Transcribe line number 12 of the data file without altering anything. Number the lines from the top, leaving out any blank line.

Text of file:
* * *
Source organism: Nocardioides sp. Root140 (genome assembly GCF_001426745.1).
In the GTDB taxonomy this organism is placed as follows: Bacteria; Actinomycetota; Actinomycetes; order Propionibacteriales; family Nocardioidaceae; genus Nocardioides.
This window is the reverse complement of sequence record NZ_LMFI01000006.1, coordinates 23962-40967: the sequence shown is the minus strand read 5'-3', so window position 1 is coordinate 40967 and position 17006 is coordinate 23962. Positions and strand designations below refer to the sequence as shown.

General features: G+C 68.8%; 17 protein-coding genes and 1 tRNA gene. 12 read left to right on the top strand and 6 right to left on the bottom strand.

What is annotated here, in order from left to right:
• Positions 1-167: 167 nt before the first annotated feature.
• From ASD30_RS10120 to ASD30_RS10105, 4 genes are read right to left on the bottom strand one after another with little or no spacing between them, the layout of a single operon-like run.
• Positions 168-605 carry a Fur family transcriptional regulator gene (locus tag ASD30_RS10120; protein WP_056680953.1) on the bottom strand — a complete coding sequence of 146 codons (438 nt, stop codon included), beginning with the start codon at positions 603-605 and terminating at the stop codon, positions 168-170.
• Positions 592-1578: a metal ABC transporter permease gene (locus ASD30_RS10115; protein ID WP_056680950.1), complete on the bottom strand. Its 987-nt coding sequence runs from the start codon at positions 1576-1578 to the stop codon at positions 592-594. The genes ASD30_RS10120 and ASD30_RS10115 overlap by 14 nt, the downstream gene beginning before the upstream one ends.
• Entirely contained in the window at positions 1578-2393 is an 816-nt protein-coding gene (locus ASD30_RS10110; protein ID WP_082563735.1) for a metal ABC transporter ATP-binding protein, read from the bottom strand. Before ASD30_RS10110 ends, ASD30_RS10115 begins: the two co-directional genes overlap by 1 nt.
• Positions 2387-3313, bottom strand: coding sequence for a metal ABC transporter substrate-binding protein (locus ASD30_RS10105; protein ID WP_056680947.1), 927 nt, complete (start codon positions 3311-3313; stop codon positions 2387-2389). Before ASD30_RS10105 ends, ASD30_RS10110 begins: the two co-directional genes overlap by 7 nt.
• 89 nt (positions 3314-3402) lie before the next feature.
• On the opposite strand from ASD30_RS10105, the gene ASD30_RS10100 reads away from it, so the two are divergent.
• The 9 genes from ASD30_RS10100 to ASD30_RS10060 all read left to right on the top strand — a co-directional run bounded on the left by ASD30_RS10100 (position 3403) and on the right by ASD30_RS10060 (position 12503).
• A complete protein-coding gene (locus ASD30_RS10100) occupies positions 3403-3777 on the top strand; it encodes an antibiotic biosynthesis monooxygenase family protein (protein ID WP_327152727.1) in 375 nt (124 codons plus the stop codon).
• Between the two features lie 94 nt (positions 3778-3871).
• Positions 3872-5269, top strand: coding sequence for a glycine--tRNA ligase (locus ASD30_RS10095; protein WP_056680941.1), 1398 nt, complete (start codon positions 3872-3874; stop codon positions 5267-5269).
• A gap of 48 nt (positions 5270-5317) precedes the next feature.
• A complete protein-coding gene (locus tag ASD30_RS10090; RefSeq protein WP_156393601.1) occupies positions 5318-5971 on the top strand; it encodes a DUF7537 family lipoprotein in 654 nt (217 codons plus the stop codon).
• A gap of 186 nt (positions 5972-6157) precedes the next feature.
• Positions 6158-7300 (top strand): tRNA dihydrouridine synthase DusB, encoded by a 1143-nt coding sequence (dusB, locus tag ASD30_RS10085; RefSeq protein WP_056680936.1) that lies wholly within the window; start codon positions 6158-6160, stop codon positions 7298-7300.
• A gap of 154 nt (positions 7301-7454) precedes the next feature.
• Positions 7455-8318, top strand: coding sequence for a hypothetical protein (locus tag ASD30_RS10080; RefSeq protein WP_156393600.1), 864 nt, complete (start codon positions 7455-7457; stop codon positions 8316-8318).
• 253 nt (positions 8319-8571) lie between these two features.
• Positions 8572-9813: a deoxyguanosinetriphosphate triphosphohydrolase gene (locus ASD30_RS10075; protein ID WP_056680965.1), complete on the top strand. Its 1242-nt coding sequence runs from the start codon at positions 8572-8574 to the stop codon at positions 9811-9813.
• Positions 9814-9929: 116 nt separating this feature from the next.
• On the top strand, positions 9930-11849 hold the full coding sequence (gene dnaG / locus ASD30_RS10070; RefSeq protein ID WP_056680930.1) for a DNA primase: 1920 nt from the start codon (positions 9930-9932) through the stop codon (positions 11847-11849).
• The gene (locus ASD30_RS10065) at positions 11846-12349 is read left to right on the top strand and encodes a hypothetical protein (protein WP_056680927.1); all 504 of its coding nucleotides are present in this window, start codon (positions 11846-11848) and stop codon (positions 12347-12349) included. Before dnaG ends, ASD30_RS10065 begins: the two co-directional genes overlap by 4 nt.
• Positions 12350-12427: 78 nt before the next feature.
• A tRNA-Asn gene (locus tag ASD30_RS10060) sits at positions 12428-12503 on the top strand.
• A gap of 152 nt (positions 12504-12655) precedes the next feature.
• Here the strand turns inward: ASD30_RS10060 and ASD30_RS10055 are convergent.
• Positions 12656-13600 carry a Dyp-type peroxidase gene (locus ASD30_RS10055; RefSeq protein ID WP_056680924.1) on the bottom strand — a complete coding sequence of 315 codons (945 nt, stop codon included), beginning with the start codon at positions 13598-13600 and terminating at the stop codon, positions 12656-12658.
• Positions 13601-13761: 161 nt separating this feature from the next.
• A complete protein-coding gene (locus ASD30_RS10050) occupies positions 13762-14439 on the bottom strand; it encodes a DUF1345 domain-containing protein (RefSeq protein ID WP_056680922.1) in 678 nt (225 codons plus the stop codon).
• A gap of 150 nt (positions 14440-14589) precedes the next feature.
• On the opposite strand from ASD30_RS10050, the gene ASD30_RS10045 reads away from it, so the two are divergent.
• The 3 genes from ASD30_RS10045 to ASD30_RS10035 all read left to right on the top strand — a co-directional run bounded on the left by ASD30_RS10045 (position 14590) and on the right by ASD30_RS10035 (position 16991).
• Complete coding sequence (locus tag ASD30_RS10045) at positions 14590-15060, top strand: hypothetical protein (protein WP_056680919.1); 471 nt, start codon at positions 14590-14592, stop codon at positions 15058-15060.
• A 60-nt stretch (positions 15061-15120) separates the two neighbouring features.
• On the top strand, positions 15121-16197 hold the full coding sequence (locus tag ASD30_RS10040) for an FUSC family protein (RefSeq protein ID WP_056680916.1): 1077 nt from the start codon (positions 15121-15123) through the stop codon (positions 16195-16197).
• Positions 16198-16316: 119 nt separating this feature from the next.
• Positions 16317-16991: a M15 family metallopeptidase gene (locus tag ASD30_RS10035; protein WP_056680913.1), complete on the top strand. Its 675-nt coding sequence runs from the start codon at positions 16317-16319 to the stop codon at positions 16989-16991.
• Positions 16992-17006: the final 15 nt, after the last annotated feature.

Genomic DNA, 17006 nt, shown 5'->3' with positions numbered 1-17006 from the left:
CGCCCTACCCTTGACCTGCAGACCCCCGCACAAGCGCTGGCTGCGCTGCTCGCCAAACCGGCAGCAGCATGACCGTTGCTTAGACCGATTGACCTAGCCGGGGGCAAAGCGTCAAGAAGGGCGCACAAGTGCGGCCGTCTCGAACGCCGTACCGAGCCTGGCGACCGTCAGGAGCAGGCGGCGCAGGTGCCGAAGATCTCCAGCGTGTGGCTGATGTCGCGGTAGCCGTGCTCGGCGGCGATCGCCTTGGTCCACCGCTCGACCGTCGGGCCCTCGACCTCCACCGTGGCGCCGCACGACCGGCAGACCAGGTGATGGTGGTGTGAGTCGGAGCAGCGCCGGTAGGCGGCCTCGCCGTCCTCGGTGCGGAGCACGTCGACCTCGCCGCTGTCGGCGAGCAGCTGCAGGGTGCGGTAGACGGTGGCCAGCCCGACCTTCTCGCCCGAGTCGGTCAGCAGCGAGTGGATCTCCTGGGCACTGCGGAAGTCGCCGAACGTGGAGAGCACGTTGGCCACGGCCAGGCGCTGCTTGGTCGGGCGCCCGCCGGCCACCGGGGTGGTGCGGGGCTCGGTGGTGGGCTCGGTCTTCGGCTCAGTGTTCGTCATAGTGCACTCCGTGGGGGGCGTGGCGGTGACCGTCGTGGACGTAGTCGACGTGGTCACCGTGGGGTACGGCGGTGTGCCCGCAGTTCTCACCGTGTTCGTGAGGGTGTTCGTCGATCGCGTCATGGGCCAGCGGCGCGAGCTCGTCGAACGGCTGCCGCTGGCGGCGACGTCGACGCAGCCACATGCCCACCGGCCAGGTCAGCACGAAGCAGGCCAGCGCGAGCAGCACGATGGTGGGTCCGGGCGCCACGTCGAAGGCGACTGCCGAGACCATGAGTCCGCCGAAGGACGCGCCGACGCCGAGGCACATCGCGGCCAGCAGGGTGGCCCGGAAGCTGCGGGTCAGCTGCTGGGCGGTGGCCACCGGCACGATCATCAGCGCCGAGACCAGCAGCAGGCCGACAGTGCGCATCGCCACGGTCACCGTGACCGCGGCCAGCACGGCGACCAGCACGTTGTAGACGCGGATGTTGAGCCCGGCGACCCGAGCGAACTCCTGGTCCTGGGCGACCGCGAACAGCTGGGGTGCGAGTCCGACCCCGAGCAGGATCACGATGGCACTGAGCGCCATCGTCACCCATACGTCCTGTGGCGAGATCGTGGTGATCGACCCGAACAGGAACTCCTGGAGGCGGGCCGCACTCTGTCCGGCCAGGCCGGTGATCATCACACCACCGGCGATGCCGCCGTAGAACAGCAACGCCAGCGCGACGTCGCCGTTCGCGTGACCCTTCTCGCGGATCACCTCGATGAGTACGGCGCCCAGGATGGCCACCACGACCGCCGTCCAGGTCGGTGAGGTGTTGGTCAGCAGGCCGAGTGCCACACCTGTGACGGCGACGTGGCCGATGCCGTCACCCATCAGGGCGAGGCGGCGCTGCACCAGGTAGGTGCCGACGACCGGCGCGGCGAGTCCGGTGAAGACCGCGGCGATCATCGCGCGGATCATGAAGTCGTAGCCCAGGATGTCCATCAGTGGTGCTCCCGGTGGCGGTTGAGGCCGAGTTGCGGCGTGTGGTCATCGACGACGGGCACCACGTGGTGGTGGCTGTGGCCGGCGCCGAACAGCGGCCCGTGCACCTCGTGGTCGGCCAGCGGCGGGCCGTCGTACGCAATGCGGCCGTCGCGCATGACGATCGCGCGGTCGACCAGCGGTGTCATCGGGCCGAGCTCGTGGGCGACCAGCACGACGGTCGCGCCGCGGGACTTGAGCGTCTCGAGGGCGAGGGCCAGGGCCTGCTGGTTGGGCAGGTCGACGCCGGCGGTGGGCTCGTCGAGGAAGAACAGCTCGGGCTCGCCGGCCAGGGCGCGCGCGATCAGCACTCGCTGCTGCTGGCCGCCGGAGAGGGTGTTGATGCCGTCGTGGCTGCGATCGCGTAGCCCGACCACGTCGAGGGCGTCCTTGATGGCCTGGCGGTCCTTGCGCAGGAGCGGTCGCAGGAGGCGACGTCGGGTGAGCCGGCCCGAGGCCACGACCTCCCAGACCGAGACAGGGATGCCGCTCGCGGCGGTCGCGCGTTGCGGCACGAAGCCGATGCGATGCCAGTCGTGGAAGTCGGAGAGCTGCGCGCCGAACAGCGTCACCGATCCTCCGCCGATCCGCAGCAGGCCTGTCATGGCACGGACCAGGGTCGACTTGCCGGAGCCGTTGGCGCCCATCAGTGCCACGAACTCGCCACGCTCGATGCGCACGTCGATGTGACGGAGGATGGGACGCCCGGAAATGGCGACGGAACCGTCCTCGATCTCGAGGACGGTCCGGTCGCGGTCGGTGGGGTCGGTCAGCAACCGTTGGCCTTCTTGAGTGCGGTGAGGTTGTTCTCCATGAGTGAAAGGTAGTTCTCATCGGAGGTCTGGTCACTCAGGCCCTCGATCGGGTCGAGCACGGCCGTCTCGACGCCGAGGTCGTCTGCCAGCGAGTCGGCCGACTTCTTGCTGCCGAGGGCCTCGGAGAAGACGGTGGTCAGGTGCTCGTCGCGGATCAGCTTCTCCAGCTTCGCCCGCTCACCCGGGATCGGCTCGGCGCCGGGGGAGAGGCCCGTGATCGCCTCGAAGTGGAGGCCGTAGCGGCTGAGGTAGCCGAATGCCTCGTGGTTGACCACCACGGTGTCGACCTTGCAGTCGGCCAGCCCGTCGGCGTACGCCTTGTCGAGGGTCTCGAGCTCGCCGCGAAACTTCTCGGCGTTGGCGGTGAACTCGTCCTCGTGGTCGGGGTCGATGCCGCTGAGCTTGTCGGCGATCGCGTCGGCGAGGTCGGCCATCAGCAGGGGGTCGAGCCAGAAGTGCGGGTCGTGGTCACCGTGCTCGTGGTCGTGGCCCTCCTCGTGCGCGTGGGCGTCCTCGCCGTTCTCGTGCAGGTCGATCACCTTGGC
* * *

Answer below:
• 89 nt (positions 3314-3402) lie before the next feature.